Monday, December 6, 2004

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Equilibrating mechanisms at work

In theory, a declining dollar should help the U.S. balance of trade by making imports relatively more expensive to Americans and exports relatively inexpensive to foreigners. However, the current macroeconomic imbalances cause this equilibrating mechanism to carriy some risks. Among the many fears about the current dollar depreciation are:

1) U.S. demand for imports is so inelastic that price increases won't have much of an effect;

2) A sizeable chunk of the U.S. deficit is bilateral trade with China, and the dollar's fall has not affected that exchange rate too much;

3) East Asian central banks will only tolerate so much of a fall before they decide to liquidate their dollar reserves, which would trigger a financial panic/run on the dollar/cats and dogs living together/mass hysteria (see Brad Setser for more on this -- as well as the Economist)

Given all of this, it is nice to read about these equilibrating effects at work. Which leads me to today's front-pager in the Wall Street Journal by Emily Nelson and Brooks Barnes:

As the dollar has fallen to a 12-year-low against the British pound and an all-time low against the five-year-old euro, Europeans now view the U.S. as one giant half-off sale on everything from clothes to coffee to restaurant meals. Because so many businesses now operate globally, comparison shopping is easy.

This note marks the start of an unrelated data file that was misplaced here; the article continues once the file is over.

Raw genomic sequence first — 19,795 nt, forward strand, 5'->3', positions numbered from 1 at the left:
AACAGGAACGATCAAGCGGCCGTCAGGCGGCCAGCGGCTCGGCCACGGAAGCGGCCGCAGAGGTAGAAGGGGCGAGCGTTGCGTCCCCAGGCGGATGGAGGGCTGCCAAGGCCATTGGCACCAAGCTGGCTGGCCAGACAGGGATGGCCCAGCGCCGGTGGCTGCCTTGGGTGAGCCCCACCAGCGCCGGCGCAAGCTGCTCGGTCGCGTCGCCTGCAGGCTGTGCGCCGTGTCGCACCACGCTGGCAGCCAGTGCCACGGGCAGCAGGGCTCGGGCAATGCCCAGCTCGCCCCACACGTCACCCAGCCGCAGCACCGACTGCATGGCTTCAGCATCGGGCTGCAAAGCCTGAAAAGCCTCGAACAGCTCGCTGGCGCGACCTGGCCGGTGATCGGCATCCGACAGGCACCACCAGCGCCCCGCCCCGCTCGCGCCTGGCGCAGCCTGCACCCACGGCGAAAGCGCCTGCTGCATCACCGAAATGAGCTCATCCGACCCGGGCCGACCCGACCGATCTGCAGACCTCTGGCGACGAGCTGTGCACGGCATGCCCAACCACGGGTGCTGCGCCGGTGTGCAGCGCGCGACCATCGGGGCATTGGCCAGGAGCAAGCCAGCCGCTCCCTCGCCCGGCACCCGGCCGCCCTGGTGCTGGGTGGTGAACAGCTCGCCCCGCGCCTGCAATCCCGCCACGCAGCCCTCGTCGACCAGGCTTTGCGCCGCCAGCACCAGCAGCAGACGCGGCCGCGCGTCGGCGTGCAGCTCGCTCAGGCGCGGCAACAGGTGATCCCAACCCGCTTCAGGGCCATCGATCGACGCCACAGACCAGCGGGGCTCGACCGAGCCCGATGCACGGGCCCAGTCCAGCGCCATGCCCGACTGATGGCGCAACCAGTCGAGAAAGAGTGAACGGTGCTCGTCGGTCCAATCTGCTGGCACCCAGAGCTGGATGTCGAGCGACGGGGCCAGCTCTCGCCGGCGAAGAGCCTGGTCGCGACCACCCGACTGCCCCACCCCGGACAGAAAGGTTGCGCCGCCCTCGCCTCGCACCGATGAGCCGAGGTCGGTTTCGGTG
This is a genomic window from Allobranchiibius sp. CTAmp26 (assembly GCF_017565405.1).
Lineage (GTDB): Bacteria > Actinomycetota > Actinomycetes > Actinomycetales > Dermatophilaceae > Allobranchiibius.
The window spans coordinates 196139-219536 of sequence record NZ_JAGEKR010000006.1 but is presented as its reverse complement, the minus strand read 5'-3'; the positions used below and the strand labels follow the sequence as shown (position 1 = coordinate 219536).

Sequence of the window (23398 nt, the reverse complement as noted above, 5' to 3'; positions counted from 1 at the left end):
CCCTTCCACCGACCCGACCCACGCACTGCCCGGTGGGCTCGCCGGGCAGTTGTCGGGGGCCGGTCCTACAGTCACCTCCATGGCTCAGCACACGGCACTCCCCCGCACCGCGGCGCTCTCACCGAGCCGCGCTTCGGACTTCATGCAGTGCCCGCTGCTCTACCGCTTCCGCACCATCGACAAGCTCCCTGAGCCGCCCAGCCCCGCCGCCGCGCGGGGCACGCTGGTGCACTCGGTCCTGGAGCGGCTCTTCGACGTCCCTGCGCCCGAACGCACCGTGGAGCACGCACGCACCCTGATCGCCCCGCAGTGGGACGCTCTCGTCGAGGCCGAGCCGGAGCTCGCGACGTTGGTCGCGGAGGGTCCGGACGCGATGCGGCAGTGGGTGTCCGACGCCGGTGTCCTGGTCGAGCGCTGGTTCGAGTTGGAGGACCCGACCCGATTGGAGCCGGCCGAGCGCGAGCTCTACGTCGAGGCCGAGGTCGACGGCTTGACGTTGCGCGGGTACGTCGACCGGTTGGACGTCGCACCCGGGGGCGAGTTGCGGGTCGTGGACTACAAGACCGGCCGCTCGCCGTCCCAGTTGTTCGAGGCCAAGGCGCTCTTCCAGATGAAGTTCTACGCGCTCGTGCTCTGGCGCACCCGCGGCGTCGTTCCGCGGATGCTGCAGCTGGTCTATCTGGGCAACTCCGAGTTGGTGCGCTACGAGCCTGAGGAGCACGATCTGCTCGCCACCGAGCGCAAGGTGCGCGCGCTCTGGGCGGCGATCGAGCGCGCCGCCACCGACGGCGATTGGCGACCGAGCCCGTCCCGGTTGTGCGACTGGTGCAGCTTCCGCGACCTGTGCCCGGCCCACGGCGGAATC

At the London outpost of Nobu, the New York Japanese restaurant, a special set meal costs between $136 and $233 per person, at Friday's exchange rate of $1.94 to the pound. A la carte, the monkfish paté with caviar costs $24.29, and the baby spinach with whitefish salad $22.35.

All of which is out of the question for Catherine Watson, a 38-year-old photographer from Cardiff, Wales -- except when she can snap up cheap dollars to pay for the same meal at Nobu in Manhattan. There, one night recently, armed with dollars purchased at about $1.89 to the pound, she and a friend started with the monkfish pate for $17 and the spinach salad for $16. The chef's special dinners in New York are $80, $100 and $120, about 40% off London prices.

"Things seem so cheap that you turn into a bit of the child in a candy store," says Ms. Watson....

The hordes from the Old World streaming across the Atlantic are likely only to increase as the dollar, down about 10% against the pound and down 12% against the euro since April, is expected to fall further in 2005. Basic goods, such as household supplies, clothing and food have long tended to be less costly in the U.S., where sales and big discount chains are more prevalent than in Europe. But the disparity currently is much greater. And businesses, from airlines to hotel chains, are stepping up promotional efforts to portray the U.S. as a shopper's paradise.